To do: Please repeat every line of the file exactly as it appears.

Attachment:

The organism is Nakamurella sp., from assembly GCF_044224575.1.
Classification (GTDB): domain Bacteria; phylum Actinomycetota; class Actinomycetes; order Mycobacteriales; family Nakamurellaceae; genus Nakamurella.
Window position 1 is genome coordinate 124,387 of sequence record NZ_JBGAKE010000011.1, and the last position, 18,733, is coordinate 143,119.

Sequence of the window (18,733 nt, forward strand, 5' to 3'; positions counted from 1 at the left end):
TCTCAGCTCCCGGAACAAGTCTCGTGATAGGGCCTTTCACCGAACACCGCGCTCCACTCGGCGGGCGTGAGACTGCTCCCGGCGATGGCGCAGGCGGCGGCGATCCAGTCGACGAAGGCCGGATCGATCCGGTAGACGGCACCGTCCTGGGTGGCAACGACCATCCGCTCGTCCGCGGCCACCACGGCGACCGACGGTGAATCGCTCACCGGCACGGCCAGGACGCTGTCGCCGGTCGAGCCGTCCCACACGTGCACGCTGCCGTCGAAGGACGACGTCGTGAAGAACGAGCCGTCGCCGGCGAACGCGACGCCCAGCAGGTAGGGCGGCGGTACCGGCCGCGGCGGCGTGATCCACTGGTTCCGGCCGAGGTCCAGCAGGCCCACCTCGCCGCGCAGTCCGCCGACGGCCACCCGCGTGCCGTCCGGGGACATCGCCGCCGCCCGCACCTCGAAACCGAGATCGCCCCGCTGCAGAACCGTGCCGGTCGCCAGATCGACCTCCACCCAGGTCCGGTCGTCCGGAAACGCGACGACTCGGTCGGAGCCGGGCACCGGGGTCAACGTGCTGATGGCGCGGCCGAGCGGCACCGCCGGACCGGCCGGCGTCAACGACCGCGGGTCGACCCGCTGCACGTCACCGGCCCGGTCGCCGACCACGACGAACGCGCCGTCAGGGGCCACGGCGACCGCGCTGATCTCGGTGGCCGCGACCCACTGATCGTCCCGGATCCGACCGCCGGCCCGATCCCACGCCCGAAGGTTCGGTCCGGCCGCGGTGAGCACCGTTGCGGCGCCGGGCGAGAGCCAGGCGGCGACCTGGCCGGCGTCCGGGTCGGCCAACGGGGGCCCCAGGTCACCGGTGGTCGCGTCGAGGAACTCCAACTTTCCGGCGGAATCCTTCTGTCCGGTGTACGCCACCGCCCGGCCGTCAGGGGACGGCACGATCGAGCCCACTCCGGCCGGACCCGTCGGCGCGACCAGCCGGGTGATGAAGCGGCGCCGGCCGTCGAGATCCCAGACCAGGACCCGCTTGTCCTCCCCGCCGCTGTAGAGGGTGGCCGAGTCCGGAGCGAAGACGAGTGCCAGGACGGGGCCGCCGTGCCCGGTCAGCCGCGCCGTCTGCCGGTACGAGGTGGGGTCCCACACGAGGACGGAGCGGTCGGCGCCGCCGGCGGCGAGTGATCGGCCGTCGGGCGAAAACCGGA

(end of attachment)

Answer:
The organism is Nakamurella sp., from assembly GCF_044224575.1.
Classification (GTDB): domain Bacteria; phylum Actinomycetota; class Actinomycetes; order Mycobacteriales; family Nakamurellaceae; genus Nakamurella.
Window position 1 is genome coordinate 124,387 of sequence record NZ_JBGAKE010000011.1, and the last position, 18,733, is coordinate 143,119.

Sequence of the window (18,733 nt, forward strand, 5' to 3'; positions counted from 1 at the left end):
TCTCAGCTCCCGGAACAAGTCTCGTGATAGGGCCTTTCACCGAACACCGCGCTCCACTCGGCGGGCGTGAGACTGCTCCCGGCGATGGCGCAGGCGGCGGCGATCCAGTCGACGAAGGCCGGATCGATCCGGTAGACGGCACCGTCCTGGGTGGCAACGACCATCCGCTCGTCCGCGGCCACCACGGCGACCGACGGTGAATCGCTCACCGGCACGGCCAGGACGCTGTCGCCGGTCGAGCCGTCCCACACGTGCACGCTGCCGTCGAAGGACGACGTCGTGAAGAACGAGCCGTCGCCGGCGAACGCGACGCCCAGCAGGTAGGGCGGCGGTACCGGCCGCGGCGGCGTGATCCACTGGTTCCGGCCGAGGTCCAGCAGGCCCACCTCGCCGCGCAGTCCGCCGACGGCCACCCGCGTGCCGTCCGGGGACATCGCCGCCGCCCGCACCTCGAAACCGAGATCGCCCCGCTGCAGAACCGTGCCGGTCGCCAGATCGACCTCCACCCAGGTCCGGTCGTCCGGAAACGCGACGACTCGGTCGGAGCCGGGCACCGGGGTCAACGTGCTGATGGCGCGGCCGAGCGGCACCGCCGGACCGGCCGGCGTCAACGACCGCGGGTCGACCCGCTGCACGTCACCGGCCCGGTCGCCGACCACGACGAACGCGCCGTCAGGGGCCACGGCGACCGCGCTGATCTCGGTGGCCGCGACCCACTGATCGTCCCGGATCCGACCGCCGGCCCGATCCCACGCCCGAAGGTTCGGTCCGGCCGCGGTGAGCACCGTTGCGGCGCCGGGCGAGAGCCAGGCGGCGACCTGGCCGGCGTCCGGGTCGGCCAACGGGGGCCCCAGGTCACCGGTGGTCGCGTCGAGGAACTCCAACTTTCCGGCGGAATCCTTCTGTCCGGTGTACGCCACCGCCCGGCCGTCAGGGGACGGCACGATCGAGCCCACTCCGGCCGGACCCGTCGGCGCGACCAGCCGGGTGATGAAGCGGCGCCGGCCGTCGAGATCCCAGACCAGGACCCGCTTGTCCTCCCCGCCGCTGTAGAGGGTGGCCGAGTCCGGAGCGAAGACGAGTGCCAGGACGGGGCCGCCGTGCCCGGTCAGCCGCGCCGTCTGCCGGTACGAGGTGGGGTCCCACACGAGGACGGAGCGGTCGGCGCCGCCGGCGGCGAGTGATCGGCCGTCGGGCGAAAACCGGA